Google Online Marketing Challenge

When I got into the business of digital marketing back in 2010, one of the Web’s promises to advertisers was that it could target messages to consumers in ways that television, radio, and print never could. So when you consider the Google Online Marketing Challenge – do it right!

I was never impressed with the way large advertisers used mass media to go after certain audience demographics without regard for context. The Web offered me a unique opportunity to show advertisers not only how to reach the right people, but how to reach them in the right place and at the right time.

A Mass Medium it Ain’t

Throughout my career as an online media planner, I’ve most admired the campaigns that have that magical combination of reaching the right people in the right place in the most appropriate manner. Yet as I surf the Web seventeen years after it has become a commercial medium, I find myself exposed to advertising messages that are irrelevant to my surfing habits and state of mind. This shows me that advertisers still don’t understand the Web’s unique targetability.

Why aren’t online advertisers taking advantage of the one-to-one marketing principles we’ve heard so much about over the past few years?

To demonstrate the opportunities I think advertisers are missing by not addressing prospects in the right time, place, and manner, maybe it would be wise to take a look at some of the sites I’ve visited over the past few days to see if any of the advertisers have done a respectable job of targeting ads to me. Well, when it comes to web design and architectural education, there are, fortunately, so many great options!

Looking for the Right Ad

Last Sunday night, I had an out-of-town guest and wanted to go to a restaurant. The weather was beautiful in New York, so I logged on to the Web to find a nice restaurant with outdoor dining. My first stop was Citysearch. I clicked on its Restaurants section and then provided some search parameters. I wanted to go to a place that had outdoor dining, but I didn’t want to travel across town, so I told Citysearch I wanted to find restaurants within a mile of my home ZIP code. What banner showed up across the top of the page? A New York Lotto ad.

New York Lotto did a pretty good job of getting to the right person. Yes, I live in New York, so this ad made a lot more sense than, say, a Connecticut Lotto ad. But what was that ad doing in the Restaurants section? Why wasn’t I served an ad for a restaurant that would fulfill my needs at the time? I give N.Y. Lotto a B- for targeting my geographic location but an F for targeting me when I was thinking about restaurants and not about giant cash payouts.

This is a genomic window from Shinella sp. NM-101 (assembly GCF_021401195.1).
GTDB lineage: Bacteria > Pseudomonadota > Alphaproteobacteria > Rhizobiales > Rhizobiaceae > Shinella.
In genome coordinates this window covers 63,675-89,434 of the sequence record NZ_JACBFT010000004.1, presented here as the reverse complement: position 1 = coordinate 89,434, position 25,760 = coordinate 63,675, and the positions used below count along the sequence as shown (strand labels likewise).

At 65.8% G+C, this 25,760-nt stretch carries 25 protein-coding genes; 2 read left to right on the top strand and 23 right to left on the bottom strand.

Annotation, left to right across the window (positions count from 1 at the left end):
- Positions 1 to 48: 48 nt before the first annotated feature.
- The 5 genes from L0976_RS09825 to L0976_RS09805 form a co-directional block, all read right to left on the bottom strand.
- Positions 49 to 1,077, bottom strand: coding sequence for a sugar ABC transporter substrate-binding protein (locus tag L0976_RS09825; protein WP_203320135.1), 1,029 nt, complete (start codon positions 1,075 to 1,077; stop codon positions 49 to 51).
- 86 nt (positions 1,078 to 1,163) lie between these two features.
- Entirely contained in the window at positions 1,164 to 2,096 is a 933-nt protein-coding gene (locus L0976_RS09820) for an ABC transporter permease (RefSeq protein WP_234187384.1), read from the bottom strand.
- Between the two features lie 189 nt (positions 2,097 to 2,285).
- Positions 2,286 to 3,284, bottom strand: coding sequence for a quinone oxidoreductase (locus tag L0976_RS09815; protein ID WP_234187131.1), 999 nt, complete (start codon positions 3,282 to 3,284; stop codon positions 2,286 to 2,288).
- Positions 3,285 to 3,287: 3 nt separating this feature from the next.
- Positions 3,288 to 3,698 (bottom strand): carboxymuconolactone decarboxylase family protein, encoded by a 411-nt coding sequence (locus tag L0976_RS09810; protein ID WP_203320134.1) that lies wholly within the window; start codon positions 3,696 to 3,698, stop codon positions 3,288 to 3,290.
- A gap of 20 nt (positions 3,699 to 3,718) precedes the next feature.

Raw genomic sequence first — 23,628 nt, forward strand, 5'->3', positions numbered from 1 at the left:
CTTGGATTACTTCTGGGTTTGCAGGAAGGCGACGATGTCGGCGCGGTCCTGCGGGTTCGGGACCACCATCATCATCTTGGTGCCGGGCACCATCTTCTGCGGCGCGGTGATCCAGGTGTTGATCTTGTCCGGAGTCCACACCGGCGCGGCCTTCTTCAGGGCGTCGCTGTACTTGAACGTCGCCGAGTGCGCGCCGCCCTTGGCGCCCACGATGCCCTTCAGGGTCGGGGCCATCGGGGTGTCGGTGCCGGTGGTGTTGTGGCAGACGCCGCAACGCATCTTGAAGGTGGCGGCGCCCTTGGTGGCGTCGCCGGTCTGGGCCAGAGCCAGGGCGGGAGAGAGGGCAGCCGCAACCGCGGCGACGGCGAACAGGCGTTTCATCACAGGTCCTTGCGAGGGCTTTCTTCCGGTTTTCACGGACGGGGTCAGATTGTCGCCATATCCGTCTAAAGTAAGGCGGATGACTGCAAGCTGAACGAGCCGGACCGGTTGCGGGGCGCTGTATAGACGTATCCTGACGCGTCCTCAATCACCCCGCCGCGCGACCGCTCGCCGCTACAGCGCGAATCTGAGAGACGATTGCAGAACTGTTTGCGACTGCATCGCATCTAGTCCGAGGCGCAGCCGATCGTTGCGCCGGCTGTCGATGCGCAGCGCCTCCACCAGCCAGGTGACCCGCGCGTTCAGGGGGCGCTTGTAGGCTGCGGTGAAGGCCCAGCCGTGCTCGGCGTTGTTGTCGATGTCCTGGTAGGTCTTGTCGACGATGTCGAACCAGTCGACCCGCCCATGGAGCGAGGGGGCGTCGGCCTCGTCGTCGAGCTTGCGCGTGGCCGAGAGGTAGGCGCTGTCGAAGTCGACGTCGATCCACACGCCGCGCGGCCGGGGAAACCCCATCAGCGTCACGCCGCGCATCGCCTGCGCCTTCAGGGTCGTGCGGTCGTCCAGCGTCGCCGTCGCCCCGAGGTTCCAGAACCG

Next, I was off to the Van Halen News Desk to see whether David Lee Roth and Eddie Van Halen have been able to put aside their differences and put together a reunion tour. I was in for a surprise. According to an announcement on the site, my favorite guitarist is fighting cancer. I spent 20 minutes on the site, feeling really crappy and upset about the whole thing while reading press coverage of Eddie’s statement about his fight with the disease. I look up to the top of the page and see that broad-reach banner — the one that consistently ends up in Nielsen’s top ratings every week.

Where was the CDNOW ad for the remastered early Van Halen albums? Or an ad for David Lee Roth’s autobiography from Amazon? If I had seen an ad for a cancer charity at that point, I would have probably fished out my credit card and given a donation online. Instead, I see an ad that has absolutely no relevance to what I’m doing or how I’m feeling at the time. What a waste.

On Monday, when I got home from work, it was time to find something for my out-of-town guest and me to do. We visited to check out what was playing at the neighborhood theaters and decided to go see “Blow” at the Orpheum on Third Avenue. As I progressed through the online ticket-ordering process, I saw a commercial message.

If I used my American Express card to pay for the tickets, I could take advantage of a “Buy 10, get one free” offer from AmEx. I purchase movie tickets online whenever I go to the movies, so this was a great deal for me. After I dug into my wallet to find my American Express card and completed the transaction, Moviefone told me that I have to buy only eight more tickets before I can get one free.

Getting Everything Right

Folks, this is a great example of online marketing done right. American Express addressed me with the right message, at the right time, and in the right manner. I got an offer that would help me enjoy movies, right when I was thinking about movies. No, I didn’t have to click on a banner right in the middle of the purchase process to go fill out a form on the American Express website. You’d think they would have their web design techniques done right, wouldn’t you?

All I had to do was use my AmEx card instead of my MasterCard. Guess what? That ad changed my usual behavior, and it will continue to do so every time I visit the Moviefone site. I give it an A+ for targeting, an A+ for the message, and an A+ for the manner in which I was addressed.

It pains me to see that online advertisers often treat the Web as a mass medium by targeting only the right people. Online ads could be a great deal more powerful and compelling if they also reached those people in the right context. This is why I see online media planning as an art form. No, it’s not enough to design an online ad campaign to find your audience on the Web. Your ad campaign is much more effective when it finds the right people in the right mindset.